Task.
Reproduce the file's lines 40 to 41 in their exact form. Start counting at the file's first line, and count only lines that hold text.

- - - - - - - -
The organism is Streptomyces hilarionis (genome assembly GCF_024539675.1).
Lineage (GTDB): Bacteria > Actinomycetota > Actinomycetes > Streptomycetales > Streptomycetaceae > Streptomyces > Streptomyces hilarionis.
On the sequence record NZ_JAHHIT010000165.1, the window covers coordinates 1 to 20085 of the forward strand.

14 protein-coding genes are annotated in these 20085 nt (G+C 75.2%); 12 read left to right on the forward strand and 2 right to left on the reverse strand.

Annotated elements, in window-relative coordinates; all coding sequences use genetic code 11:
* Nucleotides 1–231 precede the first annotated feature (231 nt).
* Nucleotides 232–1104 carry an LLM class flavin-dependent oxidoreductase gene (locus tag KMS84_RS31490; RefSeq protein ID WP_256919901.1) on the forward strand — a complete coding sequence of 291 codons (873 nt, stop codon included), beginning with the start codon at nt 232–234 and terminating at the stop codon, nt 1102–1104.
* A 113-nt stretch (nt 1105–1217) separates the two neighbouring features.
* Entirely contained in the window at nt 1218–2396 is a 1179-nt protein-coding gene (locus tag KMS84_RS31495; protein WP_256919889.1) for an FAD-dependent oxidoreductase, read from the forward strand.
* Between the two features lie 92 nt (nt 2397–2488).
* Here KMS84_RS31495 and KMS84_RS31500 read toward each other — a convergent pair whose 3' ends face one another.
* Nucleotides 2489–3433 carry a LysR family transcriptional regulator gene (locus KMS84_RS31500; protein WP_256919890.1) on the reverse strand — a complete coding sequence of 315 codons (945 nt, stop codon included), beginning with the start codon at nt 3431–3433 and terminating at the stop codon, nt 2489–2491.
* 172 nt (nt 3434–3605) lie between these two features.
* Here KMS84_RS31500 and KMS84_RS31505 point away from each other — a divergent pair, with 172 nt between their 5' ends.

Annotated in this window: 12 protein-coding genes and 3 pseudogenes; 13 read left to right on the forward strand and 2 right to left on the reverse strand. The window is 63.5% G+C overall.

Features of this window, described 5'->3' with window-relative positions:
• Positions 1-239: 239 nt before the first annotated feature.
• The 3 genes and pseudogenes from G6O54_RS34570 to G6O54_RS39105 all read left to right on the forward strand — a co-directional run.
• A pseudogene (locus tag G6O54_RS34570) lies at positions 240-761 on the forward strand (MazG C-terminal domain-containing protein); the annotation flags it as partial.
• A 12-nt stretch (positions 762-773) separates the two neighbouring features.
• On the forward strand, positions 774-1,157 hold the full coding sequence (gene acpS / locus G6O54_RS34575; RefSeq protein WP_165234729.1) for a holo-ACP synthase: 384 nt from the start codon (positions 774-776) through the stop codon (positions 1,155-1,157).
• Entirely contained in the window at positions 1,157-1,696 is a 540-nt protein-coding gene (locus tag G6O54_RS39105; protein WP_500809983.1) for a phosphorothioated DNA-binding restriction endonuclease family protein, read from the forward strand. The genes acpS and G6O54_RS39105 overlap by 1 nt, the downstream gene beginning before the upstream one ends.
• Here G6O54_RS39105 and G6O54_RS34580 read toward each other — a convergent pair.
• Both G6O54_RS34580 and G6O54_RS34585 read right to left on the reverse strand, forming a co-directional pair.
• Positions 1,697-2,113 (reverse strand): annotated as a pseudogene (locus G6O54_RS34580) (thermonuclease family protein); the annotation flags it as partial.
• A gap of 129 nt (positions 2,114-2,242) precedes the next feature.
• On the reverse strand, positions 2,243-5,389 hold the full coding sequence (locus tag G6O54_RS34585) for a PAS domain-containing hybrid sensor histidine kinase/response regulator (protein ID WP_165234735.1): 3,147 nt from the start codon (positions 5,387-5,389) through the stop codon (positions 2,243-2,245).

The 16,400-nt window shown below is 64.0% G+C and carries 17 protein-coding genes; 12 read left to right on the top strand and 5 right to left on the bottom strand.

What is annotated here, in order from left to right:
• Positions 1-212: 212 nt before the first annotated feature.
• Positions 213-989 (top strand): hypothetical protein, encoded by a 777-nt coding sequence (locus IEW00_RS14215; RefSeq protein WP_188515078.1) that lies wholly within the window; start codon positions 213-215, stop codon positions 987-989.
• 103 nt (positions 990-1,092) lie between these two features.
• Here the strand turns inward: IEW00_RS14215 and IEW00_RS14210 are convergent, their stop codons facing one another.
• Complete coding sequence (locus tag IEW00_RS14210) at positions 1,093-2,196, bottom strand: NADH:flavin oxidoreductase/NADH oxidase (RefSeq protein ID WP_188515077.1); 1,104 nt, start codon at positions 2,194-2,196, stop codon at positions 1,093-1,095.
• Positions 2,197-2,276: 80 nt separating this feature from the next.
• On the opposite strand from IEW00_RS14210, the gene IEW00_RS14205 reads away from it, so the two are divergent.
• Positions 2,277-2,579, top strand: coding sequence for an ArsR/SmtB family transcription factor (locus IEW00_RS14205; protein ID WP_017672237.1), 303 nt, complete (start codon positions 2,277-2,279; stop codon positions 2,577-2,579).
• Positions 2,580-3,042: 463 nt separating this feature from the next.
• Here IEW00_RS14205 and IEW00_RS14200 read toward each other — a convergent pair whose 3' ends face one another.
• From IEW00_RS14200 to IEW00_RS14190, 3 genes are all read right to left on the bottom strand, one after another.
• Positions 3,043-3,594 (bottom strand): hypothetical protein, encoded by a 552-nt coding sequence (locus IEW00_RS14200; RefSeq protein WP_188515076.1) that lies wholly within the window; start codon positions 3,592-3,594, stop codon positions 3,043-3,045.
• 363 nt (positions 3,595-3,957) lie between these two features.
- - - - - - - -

• From IEW00_RS14200 to IEW00_RS14190, 3 genes are all read right to left on the bottom strand, one after another.
• Positions 3,043-3,594 (bottom strand): hypothetical protein, encoded by a 552-nt coding sequence (locus IEW00_RS14200; RefSeq protein WP_188515076.1) that lies wholly within the window; start codon positions 3,592-3,594, stop codon positions 3,043-3,045.